Dead Sons Haunt a Fragile Piece of Europe
It’s been 20 years since NATO intervened in Kosovo and the conflict remains unresolved.
By Andrea Dudik for Bloomberg
26 Mar 2019
Nesrete Kumnova has spent the last two decades looking for the body of her only son. Twenty-two at the time and an aspiring pharmacist, Albion was snatched in his slippers on March 31, 1999, a week after NATO forces entered the war between ethnic Albanians and Serbs in the former Yugoslav province of Kosovo.
Her sister-in-law, Ferdonije Qerkezi, has kept much of her house unchanged for 20 years, trying to hang on to memories of her four dead sons and husband.
Her youngest, 14-year-old Edmond, wore navy Adidas sweatpants when he was killed by Serbs. She’s put those tattered pants, underwear and socks—the only things found on his buried body—on display in her unheated and lifeless living room in Gjakova, western Kosovo.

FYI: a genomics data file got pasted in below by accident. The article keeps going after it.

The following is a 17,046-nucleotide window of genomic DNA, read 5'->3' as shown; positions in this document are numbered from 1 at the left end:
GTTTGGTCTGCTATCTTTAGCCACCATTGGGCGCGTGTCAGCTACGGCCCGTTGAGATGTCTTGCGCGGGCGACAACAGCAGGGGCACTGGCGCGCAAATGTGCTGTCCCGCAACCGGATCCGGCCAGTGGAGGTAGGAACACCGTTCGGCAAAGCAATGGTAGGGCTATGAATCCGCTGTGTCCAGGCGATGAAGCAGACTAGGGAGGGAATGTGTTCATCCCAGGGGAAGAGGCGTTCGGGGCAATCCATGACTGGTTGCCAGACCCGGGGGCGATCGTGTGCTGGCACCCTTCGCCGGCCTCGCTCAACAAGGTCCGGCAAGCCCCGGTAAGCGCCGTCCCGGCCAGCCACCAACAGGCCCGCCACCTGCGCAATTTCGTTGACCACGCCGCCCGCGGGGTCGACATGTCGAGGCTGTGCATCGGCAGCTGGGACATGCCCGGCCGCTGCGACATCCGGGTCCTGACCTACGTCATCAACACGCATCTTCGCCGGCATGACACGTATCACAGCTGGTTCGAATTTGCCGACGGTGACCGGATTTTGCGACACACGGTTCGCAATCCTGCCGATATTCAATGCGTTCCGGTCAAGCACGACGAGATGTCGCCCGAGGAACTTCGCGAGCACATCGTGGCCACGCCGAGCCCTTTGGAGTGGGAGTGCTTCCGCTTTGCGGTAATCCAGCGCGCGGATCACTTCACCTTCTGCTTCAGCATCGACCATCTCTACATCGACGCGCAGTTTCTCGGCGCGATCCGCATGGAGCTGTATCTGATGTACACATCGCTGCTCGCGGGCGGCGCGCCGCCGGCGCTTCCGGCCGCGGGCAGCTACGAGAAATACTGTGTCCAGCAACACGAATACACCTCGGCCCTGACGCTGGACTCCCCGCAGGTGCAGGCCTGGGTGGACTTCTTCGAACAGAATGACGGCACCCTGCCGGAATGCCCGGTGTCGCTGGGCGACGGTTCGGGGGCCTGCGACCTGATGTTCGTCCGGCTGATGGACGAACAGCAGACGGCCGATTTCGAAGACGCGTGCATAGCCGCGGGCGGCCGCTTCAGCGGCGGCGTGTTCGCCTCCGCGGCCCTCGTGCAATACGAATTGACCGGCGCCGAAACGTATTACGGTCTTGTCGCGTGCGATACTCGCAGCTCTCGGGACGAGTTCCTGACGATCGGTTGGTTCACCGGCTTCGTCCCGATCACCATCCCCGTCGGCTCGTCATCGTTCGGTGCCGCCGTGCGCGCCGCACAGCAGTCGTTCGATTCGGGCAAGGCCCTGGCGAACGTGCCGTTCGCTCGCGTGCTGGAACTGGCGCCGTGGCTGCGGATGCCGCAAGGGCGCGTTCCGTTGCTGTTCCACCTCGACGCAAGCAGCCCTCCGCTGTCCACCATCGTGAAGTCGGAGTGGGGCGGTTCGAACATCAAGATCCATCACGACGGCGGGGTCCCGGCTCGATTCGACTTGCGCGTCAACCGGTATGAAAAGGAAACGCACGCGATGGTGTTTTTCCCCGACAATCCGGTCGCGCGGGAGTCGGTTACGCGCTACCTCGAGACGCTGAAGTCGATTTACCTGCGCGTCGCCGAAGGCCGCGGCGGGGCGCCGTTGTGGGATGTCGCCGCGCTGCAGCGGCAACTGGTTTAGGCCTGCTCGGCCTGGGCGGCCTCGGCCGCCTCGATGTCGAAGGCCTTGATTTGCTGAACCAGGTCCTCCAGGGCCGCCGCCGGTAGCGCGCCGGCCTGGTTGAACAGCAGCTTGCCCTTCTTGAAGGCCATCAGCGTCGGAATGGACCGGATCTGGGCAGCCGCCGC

“Look at this house, it’s so ugly,” said Qerkezi, 65, surrounded by her boys’ wedding suits, toys and shoes that have been left untouched and covered by a thin plastic sheet. “So big and empty.”
For her and Kumnova, ethnic Albanians, the idea of closing a deal with the Serbs is appalling even though they co-existed in Gjakova for decades before the war. Locals say not a single Serb lives there now. Attempts by Serbs to visit are often foiled by protesters, including Kumnova, and young kids who have hurled eggs, ice or rocks at their buses.
“While we are here, they are not going to come,” said Kumnova. “Sometimes they say, what did we do? We show them the photos.”